Out here in CA, we have only a few top notch courses plus anything that involves “guns” is looked at with a jaundiced eye. Not “politically correct,” you know. So we shooters keep a fairly low profile.
However, being somewhat of a contrarian and looking for an excuse to go shooting that my wife couldn’t argue with, I talked our company’s employees club into sponsoring a Turkey Shoot. I had 20 participants (including several ladies) out of a company of 500. The participants were mostly non-shooters, we shot 50 clays at the local sporting clays course and did a deli lunch. Everyone had a great time and would like to do some more. One guy’s wife was in the Pro Shop afterwards signing up for lessons. (So much for political correctness!)
My question is this…. I’d like to set up a class system for awarding prizes. Our scores were pretty evenly spread from 1 to 28 out of 50. My plan is to award class prizes plus one or two raffle prizes. Between early morning sips of coffee, could you provide me with some info on how the Travelers’ system works? Or tell me who to write to for more info?
Attaboy! For introducing your company to the joys of clay shooting and poking your finger in the eye of political correctness, you are hereby awarded the coveted Junior Technoid Order of the Palm (third class). Well done! Your personalized genuine plastic pocket protector will be arriving by Email any day now.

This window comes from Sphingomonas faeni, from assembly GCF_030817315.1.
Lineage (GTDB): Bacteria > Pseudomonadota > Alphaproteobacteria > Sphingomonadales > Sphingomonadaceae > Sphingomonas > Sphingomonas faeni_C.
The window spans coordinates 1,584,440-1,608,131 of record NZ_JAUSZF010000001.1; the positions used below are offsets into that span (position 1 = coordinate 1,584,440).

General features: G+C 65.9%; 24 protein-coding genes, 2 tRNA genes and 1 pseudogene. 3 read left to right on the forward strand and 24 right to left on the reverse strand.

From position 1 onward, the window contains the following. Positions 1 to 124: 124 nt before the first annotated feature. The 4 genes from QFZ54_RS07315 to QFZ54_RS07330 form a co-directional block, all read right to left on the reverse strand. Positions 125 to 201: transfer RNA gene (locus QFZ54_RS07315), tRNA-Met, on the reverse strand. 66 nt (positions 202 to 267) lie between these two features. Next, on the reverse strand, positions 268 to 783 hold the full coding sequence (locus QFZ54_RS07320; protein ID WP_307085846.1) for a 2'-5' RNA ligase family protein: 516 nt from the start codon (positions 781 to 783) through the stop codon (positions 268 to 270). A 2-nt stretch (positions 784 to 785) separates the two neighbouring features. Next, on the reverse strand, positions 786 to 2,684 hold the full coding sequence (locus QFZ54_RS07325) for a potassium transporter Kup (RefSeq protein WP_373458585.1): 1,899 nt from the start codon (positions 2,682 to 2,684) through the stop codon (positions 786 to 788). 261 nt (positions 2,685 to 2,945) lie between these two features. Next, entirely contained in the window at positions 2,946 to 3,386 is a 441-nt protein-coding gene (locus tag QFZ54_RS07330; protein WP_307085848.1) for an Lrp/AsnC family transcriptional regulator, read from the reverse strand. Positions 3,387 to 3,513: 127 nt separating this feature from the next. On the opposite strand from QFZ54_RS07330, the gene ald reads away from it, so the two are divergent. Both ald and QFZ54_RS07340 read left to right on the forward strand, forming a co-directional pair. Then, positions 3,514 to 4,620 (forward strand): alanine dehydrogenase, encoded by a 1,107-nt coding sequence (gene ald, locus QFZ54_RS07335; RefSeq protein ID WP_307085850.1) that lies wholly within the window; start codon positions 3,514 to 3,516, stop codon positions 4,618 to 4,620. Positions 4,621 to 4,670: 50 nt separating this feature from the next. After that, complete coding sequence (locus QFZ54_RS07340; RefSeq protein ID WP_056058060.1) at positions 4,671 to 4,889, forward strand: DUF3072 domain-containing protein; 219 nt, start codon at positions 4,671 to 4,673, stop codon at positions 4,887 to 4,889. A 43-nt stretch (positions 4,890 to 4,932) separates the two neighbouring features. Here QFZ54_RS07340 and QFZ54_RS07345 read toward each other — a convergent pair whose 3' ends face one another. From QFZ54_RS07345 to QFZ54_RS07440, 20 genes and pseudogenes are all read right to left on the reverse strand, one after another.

One of the most popular methods of awarding prizes at “fun” shoots is the Lewis Class system. Here’s how it works. Let’s say that you have 20 shooters and want to award 5 prizes. You wait until the shoot is over and collect everyone’s scores. You divide the five prizes you have into the 20 shooters and come up with a Lewis class number of “4”. You then simply give a prize to the person with the highest over all score and then a prize to every forth person after that counting down the list of scores.
Prizes would go to the #1, #5, #9, #13 and #17 placed shooters. Other than first overall, it is pretty much luck, but still has some vague relation to how well the person shot. It is easy to do and everyone has a pretty good shot at winning something. If scores are tied, solve it by coin flip, or if there is time, by some sort of little shoot off. Spectators love shoot-offs. Make sure to call each group of four shooters a “class”(class 1,2,3,4 and 5). It makes everyone feel better to say they “won their class”.
Also, I would suggest that your shoot committee spring for a couple of those throw-away cardboard cameras. Take pictures of everyone holding or shooting their gun and post the photos on the company bulletin board.
Wear your JTOP (3) with pride. You earned it.
Shotgun Report’s Technoid
(Often in error, never in doubt.)